The Reflective Educator

Education ∪ Math ∪ Technology

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Day: April 16, 2012

A problem with digital books

A bookshelf full of books
(Image credit: Harold Bakker)

When I was growing up, my house had a 50 foot wall full of books which our family had inherited from my grandfather with the house. Whenever I was bored, and the weather was ugly, I would pick a book off the shelf and read it. I devoured books from the shelves, some of which were probably inappropriate for my age, and some of which are considered classics. The library available in my home helped me become a better reader because I never ran out of something to read.

This is an experience my son has now, because we have a library of books in his room (albeit a much smaller library). However, as books become digital, it will be much more difficult for our library to be visible and accessible to my son. Parents will tend to make more choices of what their children should read. Licensing on books that prevents them from being copied means that children will likely have to explicitly ask for permission for every book that they read from their parent’s collection. Books will be selected less at random, and because we will be more likely to select books entirely based on our own interests, we will be less likely to be exposed to new information. Note that it would be relatively straight forward to set up "book servers" in houses that could act as personal libraries, and serve the same function, but current digital rights management on books makes this impractical (not impossible, every DRM has its weaknesses).

We are headed toward a society where books are not visible and accessible in our houses. If the books are invisible, they might as well not be there.
 

Separate science history from science inquiry

Zombie Feynman on Science
(Image credit: XKCD)

It occurrs to me that we have two goals for science education. One is to teach students what existing science is known, and how it can be applied to our lives, or how it is interesting to us. I call this first purpose, "Science History." The other goal is to teach the process of doing science, of thinking scientifically. This purpose, I call "Science Inquiry."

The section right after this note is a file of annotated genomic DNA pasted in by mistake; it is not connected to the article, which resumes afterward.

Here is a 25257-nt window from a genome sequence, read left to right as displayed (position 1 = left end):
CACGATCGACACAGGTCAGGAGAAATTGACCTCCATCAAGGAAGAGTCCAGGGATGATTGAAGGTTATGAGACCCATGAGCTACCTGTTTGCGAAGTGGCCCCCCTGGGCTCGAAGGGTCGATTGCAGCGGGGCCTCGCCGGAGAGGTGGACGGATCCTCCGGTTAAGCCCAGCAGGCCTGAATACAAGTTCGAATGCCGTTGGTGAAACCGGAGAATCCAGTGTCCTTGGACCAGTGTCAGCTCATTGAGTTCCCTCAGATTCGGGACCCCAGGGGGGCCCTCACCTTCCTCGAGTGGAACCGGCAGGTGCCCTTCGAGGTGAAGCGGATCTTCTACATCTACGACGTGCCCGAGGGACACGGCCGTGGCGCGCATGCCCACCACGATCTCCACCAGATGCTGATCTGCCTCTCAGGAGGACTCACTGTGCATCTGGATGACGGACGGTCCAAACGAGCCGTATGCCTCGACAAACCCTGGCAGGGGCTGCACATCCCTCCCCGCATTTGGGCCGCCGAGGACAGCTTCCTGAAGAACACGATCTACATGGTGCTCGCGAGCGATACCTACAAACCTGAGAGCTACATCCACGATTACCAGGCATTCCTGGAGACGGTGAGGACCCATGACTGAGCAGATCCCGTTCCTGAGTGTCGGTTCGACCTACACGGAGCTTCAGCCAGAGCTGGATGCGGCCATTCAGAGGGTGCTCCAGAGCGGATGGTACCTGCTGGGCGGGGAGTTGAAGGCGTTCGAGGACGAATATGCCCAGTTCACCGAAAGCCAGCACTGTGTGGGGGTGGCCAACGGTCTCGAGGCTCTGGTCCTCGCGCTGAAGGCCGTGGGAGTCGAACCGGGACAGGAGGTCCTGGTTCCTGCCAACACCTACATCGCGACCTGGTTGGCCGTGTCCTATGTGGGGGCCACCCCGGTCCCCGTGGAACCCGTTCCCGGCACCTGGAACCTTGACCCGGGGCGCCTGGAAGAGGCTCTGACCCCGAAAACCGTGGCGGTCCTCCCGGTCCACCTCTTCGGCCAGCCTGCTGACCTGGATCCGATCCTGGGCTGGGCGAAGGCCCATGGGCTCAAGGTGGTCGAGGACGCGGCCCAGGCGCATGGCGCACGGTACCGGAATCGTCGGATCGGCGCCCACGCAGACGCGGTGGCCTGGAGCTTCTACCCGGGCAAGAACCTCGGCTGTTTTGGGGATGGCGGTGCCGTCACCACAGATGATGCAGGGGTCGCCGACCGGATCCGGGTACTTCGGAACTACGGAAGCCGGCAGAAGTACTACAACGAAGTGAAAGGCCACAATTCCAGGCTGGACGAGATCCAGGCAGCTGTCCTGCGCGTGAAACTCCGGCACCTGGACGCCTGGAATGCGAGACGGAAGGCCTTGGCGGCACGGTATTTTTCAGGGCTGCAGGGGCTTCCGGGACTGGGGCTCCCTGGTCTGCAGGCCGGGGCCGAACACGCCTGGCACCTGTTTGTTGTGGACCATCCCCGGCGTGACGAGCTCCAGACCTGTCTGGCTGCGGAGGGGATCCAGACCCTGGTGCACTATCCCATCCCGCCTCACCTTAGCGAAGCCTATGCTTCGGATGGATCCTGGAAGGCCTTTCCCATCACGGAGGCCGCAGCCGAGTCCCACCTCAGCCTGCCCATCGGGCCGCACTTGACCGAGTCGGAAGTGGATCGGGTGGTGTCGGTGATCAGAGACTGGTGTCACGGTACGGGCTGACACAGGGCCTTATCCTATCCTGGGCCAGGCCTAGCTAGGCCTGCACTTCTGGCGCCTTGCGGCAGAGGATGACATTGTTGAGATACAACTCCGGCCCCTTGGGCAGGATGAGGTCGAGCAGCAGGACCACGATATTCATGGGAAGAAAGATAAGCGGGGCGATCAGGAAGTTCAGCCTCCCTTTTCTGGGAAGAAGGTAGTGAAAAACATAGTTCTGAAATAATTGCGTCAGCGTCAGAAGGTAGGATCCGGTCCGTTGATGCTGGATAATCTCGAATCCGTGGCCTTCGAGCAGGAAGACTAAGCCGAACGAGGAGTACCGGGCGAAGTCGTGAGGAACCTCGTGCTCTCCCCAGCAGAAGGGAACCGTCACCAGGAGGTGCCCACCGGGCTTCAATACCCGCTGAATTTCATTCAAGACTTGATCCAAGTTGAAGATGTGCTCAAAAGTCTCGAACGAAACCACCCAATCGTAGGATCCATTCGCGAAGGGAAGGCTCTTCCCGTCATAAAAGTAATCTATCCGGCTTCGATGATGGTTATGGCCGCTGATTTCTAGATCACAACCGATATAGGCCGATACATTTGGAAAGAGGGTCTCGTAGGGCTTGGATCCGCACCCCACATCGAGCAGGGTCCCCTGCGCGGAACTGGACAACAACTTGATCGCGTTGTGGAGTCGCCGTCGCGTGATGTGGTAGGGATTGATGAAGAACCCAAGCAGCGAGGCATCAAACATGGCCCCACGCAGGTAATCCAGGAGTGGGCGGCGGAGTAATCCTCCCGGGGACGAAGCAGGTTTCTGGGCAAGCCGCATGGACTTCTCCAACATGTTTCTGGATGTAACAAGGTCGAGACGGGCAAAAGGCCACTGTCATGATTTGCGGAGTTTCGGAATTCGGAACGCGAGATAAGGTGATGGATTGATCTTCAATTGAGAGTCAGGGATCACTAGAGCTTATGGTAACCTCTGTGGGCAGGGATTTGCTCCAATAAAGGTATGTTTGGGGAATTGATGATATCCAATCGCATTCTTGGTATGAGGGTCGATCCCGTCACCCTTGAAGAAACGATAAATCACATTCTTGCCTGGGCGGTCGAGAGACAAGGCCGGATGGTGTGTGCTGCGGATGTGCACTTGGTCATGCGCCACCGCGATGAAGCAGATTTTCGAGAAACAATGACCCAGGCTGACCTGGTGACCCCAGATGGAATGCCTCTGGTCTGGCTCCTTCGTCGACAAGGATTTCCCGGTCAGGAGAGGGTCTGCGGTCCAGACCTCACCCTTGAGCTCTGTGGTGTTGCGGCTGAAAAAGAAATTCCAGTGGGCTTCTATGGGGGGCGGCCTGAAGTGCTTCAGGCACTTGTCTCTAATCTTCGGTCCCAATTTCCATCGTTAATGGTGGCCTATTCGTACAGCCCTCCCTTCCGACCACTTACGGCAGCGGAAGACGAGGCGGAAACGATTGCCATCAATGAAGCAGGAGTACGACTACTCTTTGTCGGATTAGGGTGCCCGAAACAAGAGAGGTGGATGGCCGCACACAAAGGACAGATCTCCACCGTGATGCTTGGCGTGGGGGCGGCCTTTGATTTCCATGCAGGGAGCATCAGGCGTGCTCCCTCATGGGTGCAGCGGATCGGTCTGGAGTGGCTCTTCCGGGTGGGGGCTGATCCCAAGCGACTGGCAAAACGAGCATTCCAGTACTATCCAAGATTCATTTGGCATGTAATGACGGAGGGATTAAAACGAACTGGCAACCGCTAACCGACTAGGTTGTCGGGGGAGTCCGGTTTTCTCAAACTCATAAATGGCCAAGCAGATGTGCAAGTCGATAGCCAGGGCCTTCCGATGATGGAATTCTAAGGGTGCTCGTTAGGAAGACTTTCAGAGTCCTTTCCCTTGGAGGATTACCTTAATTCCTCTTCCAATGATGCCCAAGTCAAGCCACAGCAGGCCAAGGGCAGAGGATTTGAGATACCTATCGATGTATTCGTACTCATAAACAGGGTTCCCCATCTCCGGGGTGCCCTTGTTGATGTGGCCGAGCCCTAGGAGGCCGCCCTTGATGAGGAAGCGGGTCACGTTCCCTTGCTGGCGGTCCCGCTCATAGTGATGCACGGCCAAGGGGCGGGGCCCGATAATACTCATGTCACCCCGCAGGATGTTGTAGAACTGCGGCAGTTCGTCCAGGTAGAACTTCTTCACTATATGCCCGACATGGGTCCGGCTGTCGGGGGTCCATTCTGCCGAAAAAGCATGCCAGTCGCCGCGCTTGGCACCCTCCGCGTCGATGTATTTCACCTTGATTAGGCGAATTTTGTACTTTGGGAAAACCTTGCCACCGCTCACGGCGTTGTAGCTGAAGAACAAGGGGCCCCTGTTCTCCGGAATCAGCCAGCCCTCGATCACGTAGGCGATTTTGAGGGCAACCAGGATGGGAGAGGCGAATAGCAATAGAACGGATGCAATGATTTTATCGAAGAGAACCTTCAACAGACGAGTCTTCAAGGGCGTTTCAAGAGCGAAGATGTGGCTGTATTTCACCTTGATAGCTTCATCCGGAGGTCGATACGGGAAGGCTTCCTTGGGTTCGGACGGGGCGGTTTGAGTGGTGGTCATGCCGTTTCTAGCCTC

I think we should separate these two purposes into separate courses or domains, because the purpose of the first is diluting the effect of the second. Many children finish school thinking that science is a collection of facts known about the world, and do not spend enough time learning how those "facts" were derived.

Labs are a good start to learning science inquiry, but many experiments done in labs have issues.

  • The labs are rarely designed by students. This leads to underestimate the difficulty in designing a good experiment, and to over-emphasize the paperwork portion of science.
     
  • The labs rarely take more than 30 or 40 minutes to complete. Students rarely have to repeat a lab because of experimental error. They learn from this experience that laboratory science can be easily parcelled into sitcom-like episodes.
     
  • Students do not learn enough about the reasons why we have designed lab reports, and think of the portions of a lab report as blanks to be filled in. Quite often they will fake data so as to complete the boxes faster.

A Science Inquiry course would focus on the process of doing science, and less on the students learning existing scientific knowledge. Obviously students would be likely to find connections between the Science History course and the labs that they design, and hopefully they will also see connections between their Science Inquiry and other domains of knowledge.

A Science History course would focus on what existing scientific discoveries we have made, who made these discoveries, and what are the stories around these discoveries, and how these discoveries impact our lives. It might cover some principles behind the philosophy of science, as well as the connections between science and other domains of knowledge (like math for example).

Right now, many schools see Science Inquiry as optional or even an inconvenience. This suggests to me that some people think that thinking scientifically is an inconvenience or too troublesome to teach, and this scares me. While "thinking scientifically" isn’t the only way to think, it’s an important one, and certainly, we should all learn how to do it. I also think that Science Inquiry is indistinguishable from thinking scientifically. If you remove the inquiry, then it isn’t really science.